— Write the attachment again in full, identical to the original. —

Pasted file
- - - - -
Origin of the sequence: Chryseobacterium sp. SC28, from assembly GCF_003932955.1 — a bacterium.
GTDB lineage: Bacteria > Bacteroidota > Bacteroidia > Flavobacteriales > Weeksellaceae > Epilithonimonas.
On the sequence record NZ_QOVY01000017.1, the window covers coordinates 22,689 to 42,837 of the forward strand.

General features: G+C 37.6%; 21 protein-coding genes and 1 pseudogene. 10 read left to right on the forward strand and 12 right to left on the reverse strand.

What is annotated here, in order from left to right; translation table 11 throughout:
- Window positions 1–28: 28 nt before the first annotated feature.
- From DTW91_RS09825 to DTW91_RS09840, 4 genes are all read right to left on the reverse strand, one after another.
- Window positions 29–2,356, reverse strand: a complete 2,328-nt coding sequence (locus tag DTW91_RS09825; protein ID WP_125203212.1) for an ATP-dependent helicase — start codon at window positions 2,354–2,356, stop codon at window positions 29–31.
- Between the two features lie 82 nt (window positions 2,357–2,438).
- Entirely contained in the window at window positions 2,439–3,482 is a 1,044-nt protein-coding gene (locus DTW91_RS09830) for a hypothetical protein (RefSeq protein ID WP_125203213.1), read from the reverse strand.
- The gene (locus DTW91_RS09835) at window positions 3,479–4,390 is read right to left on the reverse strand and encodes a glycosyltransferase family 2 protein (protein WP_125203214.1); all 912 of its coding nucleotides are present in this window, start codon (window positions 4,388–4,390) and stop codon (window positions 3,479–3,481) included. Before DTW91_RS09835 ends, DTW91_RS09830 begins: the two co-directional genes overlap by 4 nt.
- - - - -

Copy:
Origin of the sequence: Chryseobacterium sp. SC28, from assembly GCF_003932955.1 — a bacterium.
GTDB lineage: Bacteria > Bacteroidota > Bacteroidia > Flavobacteriales > Weeksellaceae > Epilithonimonas.
On the sequence record NZ_QOVY01000017.1, the window covers coordinates 22,689 to 42,837 of the forward strand.

General features: G+C 37.6%; 21 protein-coding genes and 1 pseudogene. 10 read left to right on the forward strand and 12 right to left on the reverse strand.

What is annotated here, in order from left to right; translation table 11 throughout:
- Window positions 1–28: 28 nt before the first annotated feature.
- From DTW91_RS09825 to DTW91_RS09840, 4 genes are all read right to left on the reverse strand, one after another.
- Window positions 29–2,356, reverse strand: a complete 2,328-nt coding sequence (locus tag DTW91_RS09825; protein ID WP_125203212.1) for an ATP-dependent helicase — start codon at window positions 2,354–2,356, stop codon at window positions 29–31.
- Between the two features lie 82 nt (window positions 2,357–2,438).
- Entirely contained in the window at window positions 2,439–3,482 is a 1,044-nt protein-coding gene (locus DTW91_RS09830) for a hypothetical protein (RefSeq protein ID WP_125203213.1), read from the reverse strand.
- The gene (locus DTW91_RS09835) at window positions 3,479–4,390 is read right to left on the reverse strand and encodes a glycosyltransferase family 2 protein (protein WP_125203214.1); all 912 of its coding nucleotides are present in this window, start codon (window positions 4,388–4,390) and stop codon (window positions 3,479–3,481) included. Before DTW91_RS09835 ends, DTW91_RS09830 begins: the two co-directional genes overlap by 4 nt.